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. Last Updated: 07/27/2016

eHouse Reports $16.3M Turnover

Reporting a profit for 2000 of $250,000, the nation’s No.1 Internet retailer eHouse has shown that the RuNet can be a profitable business, although the profit is comparatively low when compared to the firm’s consolidated annual turnover of $16.3 million.

"Trading computer parts [the most popular product on the Internet] accounts for most of our turnover, but brings in very low profits," said executive director Stanislav Ulendeyev. "Meanwhile, our comparatively low sales of toys bring in 10 times as much revenue."

According to the results of the company’s financial activities for last year, published Thursday, eHouse controls no less than 18 percent of the entire Russian e-commerce market and 40 percent of retail.

EHouse comprises 10 Internet stores specializing in the sale of various types of goods from computer technology to cosmetics and toys. They include Dostavka.ru, Megashop.ru, Bolero.ru, Kenga.ru and Aromat.ru.

IDC, an online market researcher, puts the total national turnover from e-commerce last year at $90 million. Thus the holding occupies an extremely solid position with about 18.1 percent of the market. Based on the assessment of analysts from the Boston Consulting Group, the volume of electronic retail in Russia last year was $40 million. In this case eHouse controls about 40 percent of the domestic Internet retail sector.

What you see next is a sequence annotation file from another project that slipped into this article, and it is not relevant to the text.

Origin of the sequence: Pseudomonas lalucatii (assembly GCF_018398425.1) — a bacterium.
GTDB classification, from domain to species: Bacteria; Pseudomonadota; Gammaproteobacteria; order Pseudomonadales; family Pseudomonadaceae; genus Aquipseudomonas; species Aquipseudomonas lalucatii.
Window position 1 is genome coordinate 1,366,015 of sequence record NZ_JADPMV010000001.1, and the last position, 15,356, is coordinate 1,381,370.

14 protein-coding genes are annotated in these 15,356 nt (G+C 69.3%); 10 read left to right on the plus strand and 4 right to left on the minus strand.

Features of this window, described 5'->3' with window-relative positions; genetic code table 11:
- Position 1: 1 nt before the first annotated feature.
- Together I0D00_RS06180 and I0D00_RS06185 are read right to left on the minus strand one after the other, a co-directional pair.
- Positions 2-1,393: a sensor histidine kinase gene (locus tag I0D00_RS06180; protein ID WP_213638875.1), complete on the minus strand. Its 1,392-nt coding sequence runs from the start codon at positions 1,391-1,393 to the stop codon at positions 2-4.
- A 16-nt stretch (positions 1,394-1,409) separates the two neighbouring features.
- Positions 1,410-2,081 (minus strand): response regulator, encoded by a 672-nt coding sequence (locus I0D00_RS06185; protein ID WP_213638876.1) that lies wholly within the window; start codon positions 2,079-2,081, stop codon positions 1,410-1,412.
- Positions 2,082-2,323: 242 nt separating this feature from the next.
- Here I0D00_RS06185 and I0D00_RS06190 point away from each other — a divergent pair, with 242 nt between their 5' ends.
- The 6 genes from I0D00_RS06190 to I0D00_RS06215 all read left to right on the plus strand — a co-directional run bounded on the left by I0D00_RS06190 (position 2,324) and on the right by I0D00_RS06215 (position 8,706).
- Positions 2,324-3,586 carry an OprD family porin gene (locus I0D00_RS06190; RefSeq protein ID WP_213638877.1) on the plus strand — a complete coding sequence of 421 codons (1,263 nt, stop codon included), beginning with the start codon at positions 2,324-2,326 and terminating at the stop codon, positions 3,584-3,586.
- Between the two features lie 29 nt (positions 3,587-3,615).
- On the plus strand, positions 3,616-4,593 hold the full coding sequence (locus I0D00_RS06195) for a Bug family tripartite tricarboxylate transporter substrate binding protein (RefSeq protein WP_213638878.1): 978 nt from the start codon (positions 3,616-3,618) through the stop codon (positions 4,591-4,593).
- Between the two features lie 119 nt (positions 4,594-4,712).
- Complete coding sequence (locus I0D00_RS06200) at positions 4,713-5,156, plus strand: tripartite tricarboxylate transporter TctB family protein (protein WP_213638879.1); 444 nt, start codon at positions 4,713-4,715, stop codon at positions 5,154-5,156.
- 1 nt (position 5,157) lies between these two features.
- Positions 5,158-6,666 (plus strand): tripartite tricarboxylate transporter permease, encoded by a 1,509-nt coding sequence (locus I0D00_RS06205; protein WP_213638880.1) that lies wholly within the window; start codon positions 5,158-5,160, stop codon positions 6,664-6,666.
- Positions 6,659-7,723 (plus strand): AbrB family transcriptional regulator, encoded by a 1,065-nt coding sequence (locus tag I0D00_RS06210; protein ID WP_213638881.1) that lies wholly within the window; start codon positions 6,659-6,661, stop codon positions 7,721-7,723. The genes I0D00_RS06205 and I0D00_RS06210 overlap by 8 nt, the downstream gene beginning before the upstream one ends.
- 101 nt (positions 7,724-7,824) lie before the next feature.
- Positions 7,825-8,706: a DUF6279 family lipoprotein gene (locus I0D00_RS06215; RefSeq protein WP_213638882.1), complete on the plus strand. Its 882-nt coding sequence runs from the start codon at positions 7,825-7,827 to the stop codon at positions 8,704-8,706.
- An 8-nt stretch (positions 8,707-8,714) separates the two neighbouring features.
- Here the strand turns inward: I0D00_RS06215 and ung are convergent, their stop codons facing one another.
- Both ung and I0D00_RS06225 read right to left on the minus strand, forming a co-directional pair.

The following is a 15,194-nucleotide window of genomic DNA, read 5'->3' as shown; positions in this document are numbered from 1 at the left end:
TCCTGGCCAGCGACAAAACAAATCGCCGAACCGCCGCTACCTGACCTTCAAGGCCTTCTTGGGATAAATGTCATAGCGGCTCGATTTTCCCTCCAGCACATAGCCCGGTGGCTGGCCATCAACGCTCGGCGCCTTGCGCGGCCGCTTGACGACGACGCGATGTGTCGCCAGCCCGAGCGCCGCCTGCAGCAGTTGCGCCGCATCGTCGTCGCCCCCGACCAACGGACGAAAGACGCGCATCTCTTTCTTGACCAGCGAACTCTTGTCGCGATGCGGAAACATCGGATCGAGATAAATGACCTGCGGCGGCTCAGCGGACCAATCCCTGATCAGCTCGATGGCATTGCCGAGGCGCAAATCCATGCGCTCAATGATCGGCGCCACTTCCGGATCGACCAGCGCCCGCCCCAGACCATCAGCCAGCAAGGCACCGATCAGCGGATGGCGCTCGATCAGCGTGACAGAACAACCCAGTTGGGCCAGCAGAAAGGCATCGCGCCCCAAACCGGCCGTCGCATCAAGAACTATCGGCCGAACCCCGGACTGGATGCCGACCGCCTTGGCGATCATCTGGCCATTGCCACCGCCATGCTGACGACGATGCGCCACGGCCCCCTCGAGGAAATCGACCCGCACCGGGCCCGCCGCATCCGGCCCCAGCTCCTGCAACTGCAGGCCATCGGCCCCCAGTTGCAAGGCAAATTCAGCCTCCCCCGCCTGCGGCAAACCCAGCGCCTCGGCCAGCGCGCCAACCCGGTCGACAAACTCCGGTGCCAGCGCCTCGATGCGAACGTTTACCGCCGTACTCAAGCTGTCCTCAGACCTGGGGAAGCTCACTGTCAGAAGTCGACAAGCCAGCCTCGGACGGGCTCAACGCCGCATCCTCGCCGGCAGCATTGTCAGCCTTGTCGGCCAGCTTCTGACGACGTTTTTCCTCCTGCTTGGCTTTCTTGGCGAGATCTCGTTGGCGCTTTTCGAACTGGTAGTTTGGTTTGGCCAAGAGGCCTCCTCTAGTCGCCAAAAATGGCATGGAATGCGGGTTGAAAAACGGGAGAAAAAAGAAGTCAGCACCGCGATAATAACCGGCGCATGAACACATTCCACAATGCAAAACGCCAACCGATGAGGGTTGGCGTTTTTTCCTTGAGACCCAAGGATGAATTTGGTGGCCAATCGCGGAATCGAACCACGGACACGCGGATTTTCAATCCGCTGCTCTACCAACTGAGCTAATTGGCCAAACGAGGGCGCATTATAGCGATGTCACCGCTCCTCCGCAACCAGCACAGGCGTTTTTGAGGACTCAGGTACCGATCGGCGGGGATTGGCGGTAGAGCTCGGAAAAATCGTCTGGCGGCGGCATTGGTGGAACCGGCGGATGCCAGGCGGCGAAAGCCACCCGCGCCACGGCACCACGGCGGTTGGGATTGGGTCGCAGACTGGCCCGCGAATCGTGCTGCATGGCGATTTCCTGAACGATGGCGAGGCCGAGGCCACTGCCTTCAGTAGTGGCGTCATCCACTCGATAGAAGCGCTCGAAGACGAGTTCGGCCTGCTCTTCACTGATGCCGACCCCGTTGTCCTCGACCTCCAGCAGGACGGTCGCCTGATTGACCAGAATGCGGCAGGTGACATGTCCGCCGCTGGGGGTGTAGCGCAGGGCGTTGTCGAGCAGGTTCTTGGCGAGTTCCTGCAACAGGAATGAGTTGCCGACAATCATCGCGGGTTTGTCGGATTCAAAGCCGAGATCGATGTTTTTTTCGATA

"Normally profits from trading computer technology do not exceed 2 percent to 3 percent. Profits are made on services, which account for a low portion of turnover," said Yelena Gringaut, public relations manager for the Depo.ru company.

"The tough conditions on this market guarantee that strong competition is unlikely to come from normal businesses," Ulendeyev said. "Our present competitors [on the Internet] are no cause for fear — the majority of them are experiencing financial difficulties.

"Only Ozon is a strong competitor — they sell twice the number of books we do," he said. In summer 2000, Ozon managers announced that their monthly turnover was $60,000.

Turnover depends to a large degree on the effectiveness with which goods are delivered. So far this process takes a big chunk out of turnover.

"About 70 percent of books are bought by the regions," Ulendeyev said. "Payments for transfer by post are delayed by two months. So in order to sell $200,000 worth of books, the initial investment cannot be less than $400,000."

Other companies have a lower share of regional sales.

"Eighty percent of those who buy books and compact disks at Internet stores are from Moscow," said Yulia Sigunova marketing director for netBridge, owner of the 24x7 Internet store.

Despite all its difficulties, eHouse plans to increase its turnover to $36 million next year.

"Their expectations are entirely realistic," said Stanislav Tsirlin, an analyst with the Boston Consulting Group. "Despite the fact that our e-commerce market has existed for more than a year and a half it is still at a nascent stage. The volume of sales through the Internet comprise only a hundredth of a percent of the level of normal sales."